Wet couch needs help!
October 1, 2007 9:29 AM   Subscribe

Is there any hope for a couch that sat in the rain overnight?

Due to a couple of bad decisions and lack of time to move things, a couch we were giving to a friend was left outside overnight in the rain. Is there any hope of letting it dry out and using it or is it ready for the dump? It is an older reclining model (both ends recline) and the fabric seems to be some thick woven cotton blend. The back rest comes off for ease of moving, so that could be brought inside to dry along with the seat cushions, but I'm not sure if my friend wants a whole sopping couch in his apartment. Ugh.
posted by youngergirl44 to Home & Garden (8 answers total) 1 user marked this as a favorite
 
No.
posted by jayder at 9:31 AM on October 1, 2007


Seconding that no.

Mold will develop at the first chance it gets.
posted by jimmyhutch at 9:35 AM on October 1, 2007


we found a vintage Knoll couch out in the rain one day, and carried it back to my girlfriend's house.

pretty much the same kind of material you're talking about, although in our case it wasn't absolutely soaked through, but certainly damp enough to remain so for a day or two. We pulled off all the coverings we could and let the batting air out. It's definitely *usuable* -- no mold or anything, and the mildew smell left after the first week or so. It's certainly not nice, as everything has lost its shape (and it's the domain of our small dog), so if we weren't planning on having it fully re-upholstered (new batting, new covers), we'd probably have tossed it by now.

so if 1) the couch is kinda crappy anyways or 2) your friend was planning on using it inside, then yeah, garbage. But if it's sorta nice or if your friend is just looking for a porch couch (although I'm sure the very idea makes some peopel shudder), it's probably fine.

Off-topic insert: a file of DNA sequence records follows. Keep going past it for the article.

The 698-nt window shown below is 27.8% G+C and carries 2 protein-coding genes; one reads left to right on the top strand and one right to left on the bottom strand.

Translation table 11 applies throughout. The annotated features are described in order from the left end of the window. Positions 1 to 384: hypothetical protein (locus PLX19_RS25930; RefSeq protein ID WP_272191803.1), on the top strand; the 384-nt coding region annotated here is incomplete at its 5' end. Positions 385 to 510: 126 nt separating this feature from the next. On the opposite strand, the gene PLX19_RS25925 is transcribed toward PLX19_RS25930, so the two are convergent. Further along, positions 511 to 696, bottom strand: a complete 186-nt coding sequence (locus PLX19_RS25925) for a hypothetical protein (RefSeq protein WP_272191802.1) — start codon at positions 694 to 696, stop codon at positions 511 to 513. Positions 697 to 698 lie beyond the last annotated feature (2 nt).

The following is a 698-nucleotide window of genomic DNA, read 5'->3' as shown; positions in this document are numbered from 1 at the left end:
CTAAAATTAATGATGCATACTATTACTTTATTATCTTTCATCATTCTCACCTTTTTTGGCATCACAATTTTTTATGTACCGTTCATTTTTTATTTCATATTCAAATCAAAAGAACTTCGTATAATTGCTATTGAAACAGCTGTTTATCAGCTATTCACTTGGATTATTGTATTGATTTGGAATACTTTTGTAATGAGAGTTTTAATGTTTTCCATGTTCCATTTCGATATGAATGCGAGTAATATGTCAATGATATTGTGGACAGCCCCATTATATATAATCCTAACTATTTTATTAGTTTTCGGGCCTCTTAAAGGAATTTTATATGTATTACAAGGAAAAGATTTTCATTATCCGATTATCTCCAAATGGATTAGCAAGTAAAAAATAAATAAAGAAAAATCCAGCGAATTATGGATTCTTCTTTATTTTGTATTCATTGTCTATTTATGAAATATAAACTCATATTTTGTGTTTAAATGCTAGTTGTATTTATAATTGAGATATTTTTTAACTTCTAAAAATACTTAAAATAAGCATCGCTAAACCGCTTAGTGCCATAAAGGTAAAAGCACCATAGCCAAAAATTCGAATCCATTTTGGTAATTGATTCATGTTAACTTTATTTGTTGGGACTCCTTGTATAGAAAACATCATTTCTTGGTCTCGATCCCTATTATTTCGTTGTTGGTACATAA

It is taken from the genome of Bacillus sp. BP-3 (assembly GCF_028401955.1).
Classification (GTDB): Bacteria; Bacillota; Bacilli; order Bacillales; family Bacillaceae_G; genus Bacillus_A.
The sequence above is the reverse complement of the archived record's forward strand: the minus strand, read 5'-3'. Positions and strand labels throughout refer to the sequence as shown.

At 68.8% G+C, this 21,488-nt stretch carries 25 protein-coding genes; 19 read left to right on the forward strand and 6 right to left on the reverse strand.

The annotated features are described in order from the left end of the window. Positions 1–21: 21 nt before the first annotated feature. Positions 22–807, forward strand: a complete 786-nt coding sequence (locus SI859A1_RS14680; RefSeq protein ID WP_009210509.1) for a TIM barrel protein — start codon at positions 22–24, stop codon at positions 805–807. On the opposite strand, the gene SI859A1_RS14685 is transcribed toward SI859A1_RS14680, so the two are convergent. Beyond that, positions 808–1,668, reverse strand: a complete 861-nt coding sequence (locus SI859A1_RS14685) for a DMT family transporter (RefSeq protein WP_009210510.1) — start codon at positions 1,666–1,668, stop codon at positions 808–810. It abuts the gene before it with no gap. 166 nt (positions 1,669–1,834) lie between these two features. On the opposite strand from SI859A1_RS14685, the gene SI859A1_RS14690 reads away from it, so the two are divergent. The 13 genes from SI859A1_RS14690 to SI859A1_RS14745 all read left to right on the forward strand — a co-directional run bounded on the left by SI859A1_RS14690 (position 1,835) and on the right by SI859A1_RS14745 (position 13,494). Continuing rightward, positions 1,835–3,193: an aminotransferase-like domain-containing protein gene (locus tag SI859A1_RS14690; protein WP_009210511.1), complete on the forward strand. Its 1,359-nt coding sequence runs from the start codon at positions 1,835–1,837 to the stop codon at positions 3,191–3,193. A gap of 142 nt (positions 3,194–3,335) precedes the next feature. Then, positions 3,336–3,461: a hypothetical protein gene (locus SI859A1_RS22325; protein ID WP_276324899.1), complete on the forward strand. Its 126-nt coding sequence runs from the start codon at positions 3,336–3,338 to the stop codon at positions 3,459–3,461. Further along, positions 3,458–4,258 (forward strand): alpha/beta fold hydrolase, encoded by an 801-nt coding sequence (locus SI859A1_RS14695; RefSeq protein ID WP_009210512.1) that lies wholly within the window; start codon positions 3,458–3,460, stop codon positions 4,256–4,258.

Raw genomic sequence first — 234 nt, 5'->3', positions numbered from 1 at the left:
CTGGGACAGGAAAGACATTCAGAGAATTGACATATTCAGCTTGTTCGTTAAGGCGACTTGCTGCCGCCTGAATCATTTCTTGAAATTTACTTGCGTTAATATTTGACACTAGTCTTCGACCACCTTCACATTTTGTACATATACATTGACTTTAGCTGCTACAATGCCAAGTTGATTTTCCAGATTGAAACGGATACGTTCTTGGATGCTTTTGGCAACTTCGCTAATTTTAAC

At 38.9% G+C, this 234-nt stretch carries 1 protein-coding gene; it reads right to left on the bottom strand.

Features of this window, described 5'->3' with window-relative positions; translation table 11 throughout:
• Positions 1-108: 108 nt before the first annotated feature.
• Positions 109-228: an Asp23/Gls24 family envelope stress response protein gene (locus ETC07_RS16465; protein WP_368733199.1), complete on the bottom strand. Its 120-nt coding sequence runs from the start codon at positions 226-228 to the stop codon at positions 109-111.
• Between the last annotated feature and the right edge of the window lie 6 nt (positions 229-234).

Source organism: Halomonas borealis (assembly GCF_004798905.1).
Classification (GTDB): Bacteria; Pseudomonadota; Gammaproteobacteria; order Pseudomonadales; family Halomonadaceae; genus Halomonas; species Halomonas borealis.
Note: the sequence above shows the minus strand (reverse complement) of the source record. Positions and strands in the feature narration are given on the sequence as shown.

posted by fishfucker at 10:03 AM on October 1, 2007


If you want to have a go at saving it, I would get a wet vac and suck as much water out of the upholstery as possible, and unstuff the cushions where possible, spreading everything out in a warm dry place; it may take several days. You might be able to dry some of the unstuffed cushions in a commercial dryer (like a laundromat) but they may shrink and be ruined, so be careful there. You may also need to replace the foam if it is too wet. If going to all this trouble for a quite likely poor result is not worth it, you might want to just have the whole thing reupholstered, if it is a nice piece. Whether any of this works depends in part on how wet it actually is; is all the foam or batting completely saturated? It may be worth a call to a local upholery shop, as well.

It is quite likely to be ruined, though.
posted by TedW at 10:08 AM on October 1, 2007


There are restoration services that specialize in water damage. The cost to restore it might be (is probably) more than the couch is worth, though.
posted by cooker girl at 10:14 AM on October 1, 2007


If there isn't any more rain forecasted and it's going to be a bright sunny and warm day, I would leave it out until tonight. Can't beat the sun for drying stuff out and intense sunlight is always good for making sure things don't smell.

Then you can try the various drying methods other people have suggested.

Perhaps you can explore getting some kind of UB light to put over the couch for a day or two. It won't help dry it out, but I know they help prevent mold growth.
posted by lockle at 10:16 AM on October 1, 2007


Yes, shop vac the water out as best you can, take it apart as far as possible, then bring it inside and put as many fans on it as possible. Might work.
posted by LarryC at 8:31 PM on October 1, 2007


if all else fails, i have a two part solution

a) drape a sheet over it
b) walk away backwards with 'tada' expression on your face

good as gold.
posted by camdan at 10:43 PM on October 1, 2007


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